Birmingham Literature Festival: Spring Edition

Luke Kennard reading from 'The Transition' 

Luke Kennard reading from 'The Transition' 

Luke Kennard is mercurial.

The man talks at a million miles an hour and his synapses spark at an alarming rate.

Having been dubbed an 'overachieving poet' (The Guardian, for youngest Forward Prize recipient etc etc) he has just published his debut novel The Transition - a near-future dystopia tackling the housing crisis.

He talked about it on the opening day of Birmingham Literature Festival and the conversation was pacy and revelatory, especially on the pressing issue (for writers, anyway) of how to approach dystopia when living in one.

His book should be discussed more widely. It takes on capitalism, home ownership, and the plight of a generation sorely in need of solutions.

Of course, being a novel of the times, there are no solutions, but along the way Kennard combines humour and pathos to carve out a striking exploration of our current preoccupations.

It's also a touching love story.

Do read 'The Transition' if you want a fresh take on a rapidly expanding genre.

What I'm Reading #2

Here's my second book review of 2017, and it's one I wanted to read ages ago, but you know how it is.


People have been saying All That Man Is by David Szalay isn't really a novel. It totally is, and I say that as a writer and lover of short stories, so it would have been easy for me to respond to this as a collection.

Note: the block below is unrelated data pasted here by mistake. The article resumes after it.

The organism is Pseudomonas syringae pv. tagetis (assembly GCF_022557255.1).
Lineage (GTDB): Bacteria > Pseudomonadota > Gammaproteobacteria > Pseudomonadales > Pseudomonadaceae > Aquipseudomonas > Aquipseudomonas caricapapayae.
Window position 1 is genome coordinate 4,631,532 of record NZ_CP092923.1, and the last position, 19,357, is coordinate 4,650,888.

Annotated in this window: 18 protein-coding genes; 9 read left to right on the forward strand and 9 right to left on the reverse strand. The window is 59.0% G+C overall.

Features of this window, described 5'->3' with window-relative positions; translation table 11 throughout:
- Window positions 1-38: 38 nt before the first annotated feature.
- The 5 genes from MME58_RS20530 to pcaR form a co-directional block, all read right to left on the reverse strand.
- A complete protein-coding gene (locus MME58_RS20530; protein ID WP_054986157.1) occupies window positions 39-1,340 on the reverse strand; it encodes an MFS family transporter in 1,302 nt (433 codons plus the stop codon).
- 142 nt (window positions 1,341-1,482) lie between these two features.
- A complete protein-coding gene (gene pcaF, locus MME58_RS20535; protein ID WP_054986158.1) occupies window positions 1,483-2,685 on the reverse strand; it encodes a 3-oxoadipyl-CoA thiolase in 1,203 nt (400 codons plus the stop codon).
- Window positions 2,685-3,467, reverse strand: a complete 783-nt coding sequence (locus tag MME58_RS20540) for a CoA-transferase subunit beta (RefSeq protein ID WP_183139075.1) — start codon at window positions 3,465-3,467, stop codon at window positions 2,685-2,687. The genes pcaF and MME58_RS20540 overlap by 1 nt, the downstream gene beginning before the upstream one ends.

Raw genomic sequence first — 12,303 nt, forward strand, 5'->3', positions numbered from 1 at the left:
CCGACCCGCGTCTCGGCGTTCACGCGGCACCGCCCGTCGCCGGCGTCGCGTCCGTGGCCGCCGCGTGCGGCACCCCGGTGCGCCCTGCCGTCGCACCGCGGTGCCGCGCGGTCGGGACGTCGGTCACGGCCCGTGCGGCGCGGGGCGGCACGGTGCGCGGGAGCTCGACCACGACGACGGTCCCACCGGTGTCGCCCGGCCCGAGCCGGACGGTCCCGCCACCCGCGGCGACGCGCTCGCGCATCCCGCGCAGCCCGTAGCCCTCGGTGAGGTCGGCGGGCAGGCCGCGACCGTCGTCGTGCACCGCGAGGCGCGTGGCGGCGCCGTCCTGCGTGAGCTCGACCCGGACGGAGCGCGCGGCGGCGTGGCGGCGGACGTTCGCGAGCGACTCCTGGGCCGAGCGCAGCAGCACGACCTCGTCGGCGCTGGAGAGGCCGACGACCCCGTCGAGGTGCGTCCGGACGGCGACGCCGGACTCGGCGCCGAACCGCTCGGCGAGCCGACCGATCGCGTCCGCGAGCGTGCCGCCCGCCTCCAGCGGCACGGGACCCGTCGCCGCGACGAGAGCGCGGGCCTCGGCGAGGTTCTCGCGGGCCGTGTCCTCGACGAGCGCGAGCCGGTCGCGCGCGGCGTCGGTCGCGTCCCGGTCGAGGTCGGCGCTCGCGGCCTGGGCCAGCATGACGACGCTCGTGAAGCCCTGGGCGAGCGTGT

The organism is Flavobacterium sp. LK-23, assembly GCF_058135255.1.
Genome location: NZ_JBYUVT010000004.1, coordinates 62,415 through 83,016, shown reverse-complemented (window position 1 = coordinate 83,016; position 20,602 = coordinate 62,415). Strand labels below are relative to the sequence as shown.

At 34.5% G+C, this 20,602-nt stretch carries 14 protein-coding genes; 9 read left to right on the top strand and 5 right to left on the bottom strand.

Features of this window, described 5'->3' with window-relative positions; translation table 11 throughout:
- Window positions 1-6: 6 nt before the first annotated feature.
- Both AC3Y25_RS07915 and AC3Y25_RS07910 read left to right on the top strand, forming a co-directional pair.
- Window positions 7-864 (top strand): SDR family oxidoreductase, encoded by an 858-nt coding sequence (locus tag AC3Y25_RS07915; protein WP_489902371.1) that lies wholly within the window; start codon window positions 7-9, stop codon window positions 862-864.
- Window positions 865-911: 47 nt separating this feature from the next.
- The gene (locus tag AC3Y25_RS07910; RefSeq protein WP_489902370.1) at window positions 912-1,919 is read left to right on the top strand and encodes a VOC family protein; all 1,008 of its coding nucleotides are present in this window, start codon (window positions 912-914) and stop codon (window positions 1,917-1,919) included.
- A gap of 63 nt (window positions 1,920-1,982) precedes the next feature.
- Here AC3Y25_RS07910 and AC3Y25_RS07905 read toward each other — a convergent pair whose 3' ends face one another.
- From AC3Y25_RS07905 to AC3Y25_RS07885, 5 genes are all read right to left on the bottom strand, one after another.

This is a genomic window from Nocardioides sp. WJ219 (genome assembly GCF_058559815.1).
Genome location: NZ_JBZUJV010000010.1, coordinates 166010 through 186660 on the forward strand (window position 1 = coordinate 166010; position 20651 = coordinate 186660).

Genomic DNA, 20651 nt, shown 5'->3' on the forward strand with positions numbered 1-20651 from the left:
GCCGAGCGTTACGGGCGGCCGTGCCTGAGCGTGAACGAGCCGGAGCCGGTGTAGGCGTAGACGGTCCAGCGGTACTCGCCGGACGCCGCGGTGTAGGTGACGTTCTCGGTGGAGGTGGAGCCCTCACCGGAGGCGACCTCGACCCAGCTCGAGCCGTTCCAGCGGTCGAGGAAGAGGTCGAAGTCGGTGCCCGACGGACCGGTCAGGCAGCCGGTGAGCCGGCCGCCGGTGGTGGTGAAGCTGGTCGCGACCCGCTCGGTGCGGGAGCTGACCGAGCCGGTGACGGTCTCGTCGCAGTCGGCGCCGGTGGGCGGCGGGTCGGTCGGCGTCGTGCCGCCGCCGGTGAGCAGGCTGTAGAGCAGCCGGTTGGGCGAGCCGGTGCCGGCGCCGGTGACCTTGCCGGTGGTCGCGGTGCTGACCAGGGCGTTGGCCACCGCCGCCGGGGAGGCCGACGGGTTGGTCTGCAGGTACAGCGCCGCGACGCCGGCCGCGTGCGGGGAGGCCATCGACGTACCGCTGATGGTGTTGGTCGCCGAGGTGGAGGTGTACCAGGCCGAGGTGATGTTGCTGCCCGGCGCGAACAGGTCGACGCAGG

All That Man Is forms a series of nine narratives, at first seemingly unrelated. And yet it holds together as a single, unified work because it lives up to its title. It becomes, as we move through what unfolds as the 'nine ages of man', a cohesive novel about what it is to be male in today's world.

This is a dispassionate unpicking of 21st century male angst. It charts man from late teens to old age, across Europe and yet within a relatively narrow timeframe.

The protagonists all share intrinsic qualities and situations - crisis, uncertainty, displacement. There is much mulling over of expectations, both societal and personal, and inner tensions; lost dreams, lost loves, shaky identity and thwarted ambition.

We meet a student, a stoner, a bodyguard, an academic, a tabloid journalist, an estate agent, a dropout, a billionaire and a government adviser.

Some are more likeable than others but all are sympathetic, and this is Szalay's great gift. He is compassionate rather than caustic. His humour is wryly observed, his pathos effortless.

And by the end, with a nicely subtle circularity woven in, I felt I had followed one man, not nine. So clever.



I want to buy this book for all my male friends, my ex boyfriends, my uncles and my son.

I came away from this book acutely aware of how I write men myself. I would never presume to do as good a job as someone on the Booker shortlist, but I aim for the same things: crisis, insight, compassion.

Mr Szalay, I salute you.